Michigan Syndromic Surveillance System (MSSS)

Syndromic surveillance detects unusual or sudden increases in patients reporting symptoms that could signal public health threats—providing states with an early warning before diagnoses are available.

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Altarum created MSSS for the Michigan Department of Health and Human Services in 2003 and continues to serve as the state’s development, enhancement, maintenance, and provider-outreach partner. By using MSSS to track symptoms reported at urgent care facilities and emergency departments in real-time, public health officials can quickly develop focused intervention strategies. For example, a rash of heat stroke amongst seniors in southeast Michigan might prompt local health departments to set up cooling stations.

Our Approach

Because MSSS receives about 100,000 HL-7 messages daily, we designed the system to be responsive to large workloads. This ensures data from emergency and urgent care visits across Michigan are processed quickly. Algorithms run continuously to detect increases in patient symptoms and alert public health staff when these occur.

Altarum provides technical assistance to emergency and urgent care facilities and performs extensive testing to confirm that the visit data they submit meets both Michigan and national interoperability requirements. To ensure data is received in real time, MSSS dashboards monitor “tardy” facility feeds and Altarum staff reach out to alert facilities and resolve delays.

Over the past 18 years, we have evolved MSSS into a tailored system with far more analytic power. The system is customizable, allowing users to create filters to search visit data for new public health threats, such as Covid-19, and conduct analysis directly within the system.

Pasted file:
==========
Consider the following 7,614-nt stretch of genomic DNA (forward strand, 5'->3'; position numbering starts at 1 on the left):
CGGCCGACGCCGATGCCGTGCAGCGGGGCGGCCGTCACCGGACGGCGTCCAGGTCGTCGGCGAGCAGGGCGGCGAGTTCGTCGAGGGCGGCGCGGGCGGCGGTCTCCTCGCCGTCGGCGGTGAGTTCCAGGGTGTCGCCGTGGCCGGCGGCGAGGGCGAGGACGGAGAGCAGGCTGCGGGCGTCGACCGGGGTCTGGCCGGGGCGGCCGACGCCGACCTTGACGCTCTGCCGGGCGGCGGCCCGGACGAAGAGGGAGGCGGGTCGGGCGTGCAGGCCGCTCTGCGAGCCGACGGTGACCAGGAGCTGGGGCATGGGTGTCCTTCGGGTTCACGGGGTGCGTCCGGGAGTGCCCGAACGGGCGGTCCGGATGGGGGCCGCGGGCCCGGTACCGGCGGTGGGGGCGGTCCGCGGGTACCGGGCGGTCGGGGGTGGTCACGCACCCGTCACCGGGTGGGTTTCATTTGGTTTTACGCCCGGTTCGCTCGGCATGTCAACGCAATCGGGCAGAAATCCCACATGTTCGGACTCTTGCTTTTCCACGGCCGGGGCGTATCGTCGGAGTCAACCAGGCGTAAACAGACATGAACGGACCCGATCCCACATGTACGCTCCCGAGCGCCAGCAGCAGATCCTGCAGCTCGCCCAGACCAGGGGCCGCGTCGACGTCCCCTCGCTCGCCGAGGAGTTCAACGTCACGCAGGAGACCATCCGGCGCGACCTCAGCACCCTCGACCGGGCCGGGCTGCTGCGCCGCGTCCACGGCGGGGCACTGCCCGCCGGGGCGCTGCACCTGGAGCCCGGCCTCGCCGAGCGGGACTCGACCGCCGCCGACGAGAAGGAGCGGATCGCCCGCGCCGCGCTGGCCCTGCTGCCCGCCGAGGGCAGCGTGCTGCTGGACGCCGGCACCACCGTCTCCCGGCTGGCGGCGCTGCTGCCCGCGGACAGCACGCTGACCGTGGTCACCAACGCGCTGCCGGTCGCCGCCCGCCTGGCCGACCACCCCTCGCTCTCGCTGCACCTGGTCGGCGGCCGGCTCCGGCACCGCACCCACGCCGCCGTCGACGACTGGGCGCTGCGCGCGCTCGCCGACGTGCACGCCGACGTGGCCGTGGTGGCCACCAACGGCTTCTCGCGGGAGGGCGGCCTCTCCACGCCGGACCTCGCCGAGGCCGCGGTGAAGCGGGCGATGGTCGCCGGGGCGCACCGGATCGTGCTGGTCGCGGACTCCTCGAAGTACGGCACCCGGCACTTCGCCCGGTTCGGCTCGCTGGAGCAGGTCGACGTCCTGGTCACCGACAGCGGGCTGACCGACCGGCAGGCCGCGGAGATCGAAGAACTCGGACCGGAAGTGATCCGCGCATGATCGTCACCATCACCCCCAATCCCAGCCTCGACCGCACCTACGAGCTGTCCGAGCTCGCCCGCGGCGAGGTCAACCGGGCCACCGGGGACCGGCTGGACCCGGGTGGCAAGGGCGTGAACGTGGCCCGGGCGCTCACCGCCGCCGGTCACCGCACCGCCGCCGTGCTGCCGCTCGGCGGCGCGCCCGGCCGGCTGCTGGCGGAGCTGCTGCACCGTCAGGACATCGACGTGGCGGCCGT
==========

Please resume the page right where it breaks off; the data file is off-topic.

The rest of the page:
The Michigan Syndromic Surveillance System receives real-time chief complaint data from over 200 Michigan facilities and analyzes data from over 5 million emergency and urgent care visits annually. Altarum also maintains the feeds that share de-identified MSSS data with the CDC’s National Syndromic Surveillance Program, where it is available for additional analysis and monitoring for public health concerns. 

Michigan Syndromic Surveillance System (MSSS) Contact

Contact Us

Lakshmi Atluri

Lakshmi Atluri  - MS

Senior Director, Public Health Information Technology Systems

Areas of Expertise
  • Disease Surveillance
  • Public Health Informatics
  • Software Development

For over 12 years, Lakshmi Atluri has focused on public health informatics in various roles at Altarum, from software engineer to technical leader to her current role as senior director of Public Health Information Technology (IT) Systems. Lakshmi has overseen the successful deployment of a variety of applications for the Michigan Department of Health and Human Services and currently manages new module development and maintenance of disease, outbreak, and other public health surveillance and reporting systems. Lakshmi holds a master's degree in information systems from Eastern Michigan University.